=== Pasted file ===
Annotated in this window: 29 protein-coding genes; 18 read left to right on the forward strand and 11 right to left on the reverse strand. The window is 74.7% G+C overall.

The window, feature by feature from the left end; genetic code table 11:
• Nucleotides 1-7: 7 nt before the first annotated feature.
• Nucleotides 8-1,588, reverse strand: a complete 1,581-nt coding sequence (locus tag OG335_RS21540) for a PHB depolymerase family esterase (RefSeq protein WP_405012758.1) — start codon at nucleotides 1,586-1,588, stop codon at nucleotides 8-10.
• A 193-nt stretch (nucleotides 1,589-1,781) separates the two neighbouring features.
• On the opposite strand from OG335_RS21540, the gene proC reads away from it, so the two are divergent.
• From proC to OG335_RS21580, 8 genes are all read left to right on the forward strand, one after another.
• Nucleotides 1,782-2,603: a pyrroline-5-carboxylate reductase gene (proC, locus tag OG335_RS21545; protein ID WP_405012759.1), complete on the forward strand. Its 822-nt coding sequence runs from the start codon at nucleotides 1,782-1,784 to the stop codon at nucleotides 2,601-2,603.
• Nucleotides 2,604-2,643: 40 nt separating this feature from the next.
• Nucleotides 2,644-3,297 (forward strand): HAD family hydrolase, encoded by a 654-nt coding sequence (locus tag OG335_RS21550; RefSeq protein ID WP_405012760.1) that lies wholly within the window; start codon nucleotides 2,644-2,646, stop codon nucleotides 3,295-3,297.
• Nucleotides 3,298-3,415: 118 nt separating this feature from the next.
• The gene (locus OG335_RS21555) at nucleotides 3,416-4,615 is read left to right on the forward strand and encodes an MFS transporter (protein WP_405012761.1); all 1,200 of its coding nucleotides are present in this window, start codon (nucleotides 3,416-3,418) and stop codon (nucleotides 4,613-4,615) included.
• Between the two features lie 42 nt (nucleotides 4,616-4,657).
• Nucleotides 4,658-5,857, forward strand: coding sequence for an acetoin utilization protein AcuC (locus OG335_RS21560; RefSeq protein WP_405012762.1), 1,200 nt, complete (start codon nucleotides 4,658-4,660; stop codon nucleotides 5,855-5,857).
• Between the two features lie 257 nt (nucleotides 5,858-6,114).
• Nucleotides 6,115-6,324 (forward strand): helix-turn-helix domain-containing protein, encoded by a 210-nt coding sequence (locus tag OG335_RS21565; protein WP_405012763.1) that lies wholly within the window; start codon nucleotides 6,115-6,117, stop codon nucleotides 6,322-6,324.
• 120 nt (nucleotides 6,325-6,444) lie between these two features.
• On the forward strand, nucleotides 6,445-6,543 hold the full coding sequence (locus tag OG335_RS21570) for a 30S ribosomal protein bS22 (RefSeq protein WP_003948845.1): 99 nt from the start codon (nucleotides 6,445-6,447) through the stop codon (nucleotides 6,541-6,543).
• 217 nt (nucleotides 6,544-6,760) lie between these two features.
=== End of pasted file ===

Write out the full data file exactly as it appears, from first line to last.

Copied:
Annotated in this window: 29 protein-coding genes; 18 read left to right on the forward strand and 11 right to left on the reverse strand. The window is 74.7% G+C overall.

The window, feature by feature from the left end; genetic code table 11:
• Nucleotides 1-7: 7 nt before the first annotated feature.
• Nucleotides 8-1,588, reverse strand: a complete 1,581-nt coding sequence (locus tag OG335_RS21540) for a PHB depolymerase family esterase (RefSeq protein WP_405012758.1) — start codon at nucleotides 1,586-1,588, stop codon at nucleotides 8-10.
• A 193-nt stretch (nucleotides 1,589-1,781) separates the two neighbouring features.
• On the opposite strand from OG335_RS21540, the gene proC reads away from it, so the two are divergent.
• From proC to OG335_RS21580, 8 genes are all read left to right on the forward strand, one after another.
• Nucleotides 1,782-2,603: a pyrroline-5-carboxylate reductase gene (proC, locus tag OG335_RS21545; protein ID WP_405012759.1), complete on the forward strand. Its 822-nt coding sequence runs from the start codon at nucleotides 1,782-1,784 to the stop codon at nucleotides 2,601-2,603.
• Nucleotides 2,604-2,643: 40 nt separating this feature from the next.
• Nucleotides 2,644-3,297 (forward strand): HAD family hydrolase, encoded by a 654-nt coding sequence (locus tag OG335_RS21550; RefSeq protein ID WP_405012760.1) that lies wholly within the window; start codon nucleotides 2,644-2,646, stop codon nucleotides 3,295-3,297.
• Nucleotides 3,298-3,415: 118 nt separating this feature from the next.
• The gene (locus OG335_RS21555) at nucleotides 3,416-4,615 is read left to right on the forward strand and encodes an MFS transporter (protein WP_405012761.1); all 1,200 of its coding nucleotides are present in this window, start codon (nucleotides 3,416-3,418) and stop codon (nucleotides 4,613-4,615) included.
• Between the two features lie 42 nt (nucleotides 4,616-4,657).
• Nucleotides 4,658-5,857, forward strand: coding sequence for an acetoin utilization protein AcuC (locus OG335_RS21560; RefSeq protein WP_405012762.1), 1,200 nt, complete (start codon nucleotides 4,658-4,660; stop codon nucleotides 5,855-5,857).
• Between the two features lie 257 nt (nucleotides 5,858-6,114).
• Nucleotides 6,115-6,324 (forward strand): helix-turn-helix domain-containing protein, encoded by a 210-nt coding sequence (locus tag OG335_RS21565; protein WP_405012763.1) that lies wholly within the window; start codon nucleotides 6,115-6,117, stop codon nucleotides 6,322-6,324.
• 120 nt (nucleotides 6,325-6,444) lie between these two features.
• On the forward strand, nucleotides 6,445-6,543 hold the full coding sequence (locus tag OG335_RS21570) for a 30S ribosomal protein bS22 (RefSeq protein WP_003948845.1): 99 nt from the start codon (nucleotides 6,445-6,447) through the stop codon (nucleotides 6,541-6,543).
• 217 nt (nucleotides 6,544-6,760) lie between these two features.